Walmart’s new patent filings suggest more automated stores
Deena M. Amato-McCoy
Walmart seems to be on a patent tear.
Throughout August and September last year, the discount giant was busy filing patent applications for technologies designed to bolster digital operations — including those that could create a more automated store-level experience. One of its newest patents, filed on August 24, 2017, is for a “smart” shopping cart designed to assist the shopper — and possibly even streamline navigation — throughout the in-store visit. The cart is equipped with a sensor that communicates with a mobile device. After receiving telemetry data, the mobile device delivers navigational information to the user, according to the filing.
The second patent focuses on in-store drone technology. Filed on Sept. 19, 2017, the technology is designed to work in conjunction with mobile devices. Users will be able to use a mobile device to request a drone, which will assist shoppers with “price verification or navigation assistance,” according to the filing.
This technology is in addition to a patent Walmart was granted on March 16, supporting drone technology designed to shuttle merchandise between departments and dedicated delivery locations within its stores.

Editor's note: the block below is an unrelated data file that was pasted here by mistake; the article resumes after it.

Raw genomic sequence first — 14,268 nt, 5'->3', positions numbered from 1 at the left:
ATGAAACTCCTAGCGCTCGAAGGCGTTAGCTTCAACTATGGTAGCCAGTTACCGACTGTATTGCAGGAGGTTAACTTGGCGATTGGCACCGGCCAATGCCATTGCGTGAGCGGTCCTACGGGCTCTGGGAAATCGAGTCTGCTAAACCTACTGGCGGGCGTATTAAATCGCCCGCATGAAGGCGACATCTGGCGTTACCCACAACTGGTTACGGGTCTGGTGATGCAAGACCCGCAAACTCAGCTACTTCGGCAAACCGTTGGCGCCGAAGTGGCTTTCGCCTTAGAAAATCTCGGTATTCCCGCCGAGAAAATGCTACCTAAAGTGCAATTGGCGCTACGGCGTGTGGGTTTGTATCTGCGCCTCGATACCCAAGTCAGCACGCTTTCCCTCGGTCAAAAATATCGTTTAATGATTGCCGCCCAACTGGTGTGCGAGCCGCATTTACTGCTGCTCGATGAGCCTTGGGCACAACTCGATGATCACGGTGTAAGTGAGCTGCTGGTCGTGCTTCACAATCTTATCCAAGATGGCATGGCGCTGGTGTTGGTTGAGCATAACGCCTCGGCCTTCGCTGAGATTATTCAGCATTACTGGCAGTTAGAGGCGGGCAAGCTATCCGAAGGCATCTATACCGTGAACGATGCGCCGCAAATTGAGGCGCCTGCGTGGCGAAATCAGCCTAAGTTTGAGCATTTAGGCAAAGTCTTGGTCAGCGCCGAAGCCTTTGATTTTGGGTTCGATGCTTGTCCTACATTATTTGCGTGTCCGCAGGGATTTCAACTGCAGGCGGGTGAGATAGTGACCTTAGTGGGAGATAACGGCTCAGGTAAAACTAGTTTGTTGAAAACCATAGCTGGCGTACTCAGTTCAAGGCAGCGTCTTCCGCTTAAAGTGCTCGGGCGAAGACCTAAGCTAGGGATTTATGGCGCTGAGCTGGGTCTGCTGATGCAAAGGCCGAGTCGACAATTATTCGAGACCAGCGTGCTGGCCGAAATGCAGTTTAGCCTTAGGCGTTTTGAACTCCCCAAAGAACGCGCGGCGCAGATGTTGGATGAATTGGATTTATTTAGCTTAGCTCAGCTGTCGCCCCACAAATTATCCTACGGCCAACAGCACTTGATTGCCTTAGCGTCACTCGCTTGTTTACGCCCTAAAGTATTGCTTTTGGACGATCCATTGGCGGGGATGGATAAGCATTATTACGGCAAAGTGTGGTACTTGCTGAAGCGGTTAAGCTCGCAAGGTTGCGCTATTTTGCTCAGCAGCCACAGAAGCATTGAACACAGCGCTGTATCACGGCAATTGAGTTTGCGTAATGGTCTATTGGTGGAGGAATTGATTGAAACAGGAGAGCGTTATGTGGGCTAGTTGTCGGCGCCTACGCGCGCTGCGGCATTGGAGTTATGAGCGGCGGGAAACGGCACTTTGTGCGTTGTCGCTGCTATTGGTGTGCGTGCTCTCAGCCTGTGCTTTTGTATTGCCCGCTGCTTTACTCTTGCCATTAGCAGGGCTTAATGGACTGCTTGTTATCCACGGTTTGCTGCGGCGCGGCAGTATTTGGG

Walmart is also interested in bolstering its fulfillment operations. One patent, filed on Sept. 20, 2017, targets wearable technology which will be worn by associates to better manage inventory. The technology aims to create an electronic imaging device that can visually display the weight and inventory levels of merchandise stocked on a shelf.
Rounding out the filings is a pair of autonomous technologies created for distribution operations. The first, filed Sept. 18, 2017, uses sensors and a geographical location system to automatically identify items being placed inside of a container, as well as the container’s location. All data is sent to users’ mobile devices.
The other system, filed on Aug. 9, 2017, supports a vehicle content identification system. Comprised of “a processor and a communications interface,” the solution can identify the contents on a vehicle down to the pre- and post-delivery weight, size, and temperature, the filing reported.
Walmart has not revealed specific plans to deploy the patents once they are granted. However, the efforts suggest that the discounter is trying to position itself to create more autonomous shopping experience — both in-store and in the warehouse.
Meanwhile, the store-level systems also could position Walmart to compete against its rival Amazon’s cashier-less convenience store, Amazon Go, which opened to the public in January.